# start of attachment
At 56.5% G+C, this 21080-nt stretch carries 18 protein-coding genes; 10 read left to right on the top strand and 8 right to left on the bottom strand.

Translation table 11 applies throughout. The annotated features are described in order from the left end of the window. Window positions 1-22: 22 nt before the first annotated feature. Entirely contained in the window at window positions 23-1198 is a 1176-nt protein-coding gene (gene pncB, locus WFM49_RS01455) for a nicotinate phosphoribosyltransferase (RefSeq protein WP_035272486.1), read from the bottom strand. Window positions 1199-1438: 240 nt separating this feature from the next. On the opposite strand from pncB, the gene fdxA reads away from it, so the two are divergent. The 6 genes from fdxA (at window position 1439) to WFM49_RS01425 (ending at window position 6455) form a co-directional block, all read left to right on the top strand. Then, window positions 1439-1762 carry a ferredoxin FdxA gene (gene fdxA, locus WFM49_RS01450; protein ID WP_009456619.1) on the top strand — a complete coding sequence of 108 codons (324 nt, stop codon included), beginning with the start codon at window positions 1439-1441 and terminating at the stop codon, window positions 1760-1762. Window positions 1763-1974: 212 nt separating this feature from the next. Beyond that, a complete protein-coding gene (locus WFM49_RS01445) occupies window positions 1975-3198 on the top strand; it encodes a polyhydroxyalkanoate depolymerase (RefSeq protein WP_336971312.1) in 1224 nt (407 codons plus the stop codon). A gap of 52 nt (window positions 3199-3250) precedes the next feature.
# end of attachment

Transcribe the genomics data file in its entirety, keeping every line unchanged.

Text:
At 56.5% G+C, this 21080-nt stretch carries 18 protein-coding genes; 10 read left to right on the top strand and 8 right to left on the bottom strand.

Translation table 11 applies throughout. The annotated features are described in order from the left end of the window. Window positions 1-22: 22 nt before the first annotated feature. Entirely contained in the window at window positions 23-1198 is a 1176-nt protein-coding gene (gene pncB, locus WFM49_RS01455) for a nicotinate phosphoribosyltransferase (RefSeq protein WP_035272486.1), read from the bottom strand. Window positions 1199-1438: 240 nt separating this feature from the next. On the opposite strand from pncB, the gene fdxA reads away from it, so the two are divergent. The 6 genes from fdxA (at window position 1439) to WFM49_RS01425 (ending at window position 6455) form a co-directional block, all read left to right on the top strand. Then, window positions 1439-1762 carry a ferredoxin FdxA gene (gene fdxA, locus WFM49_RS01450; protein ID WP_009456619.1) on the top strand — a complete coding sequence of 108 codons (324 nt, stop codon included), beginning with the start codon at window positions 1439-1441 and terminating at the stop codon, window positions 1760-1762. Window positions 1763-1974: 212 nt separating this feature from the next. Beyond that, a complete protein-coding gene (locus WFM49_RS01445) occupies window positions 1975-3198 on the top strand; it encodes a polyhydroxyalkanoate depolymerase (RefSeq protein WP_336971312.1) in 1224 nt (407 codons plus the stop codon). A gap of 52 nt (window positions 3199-3250) precedes the next feature.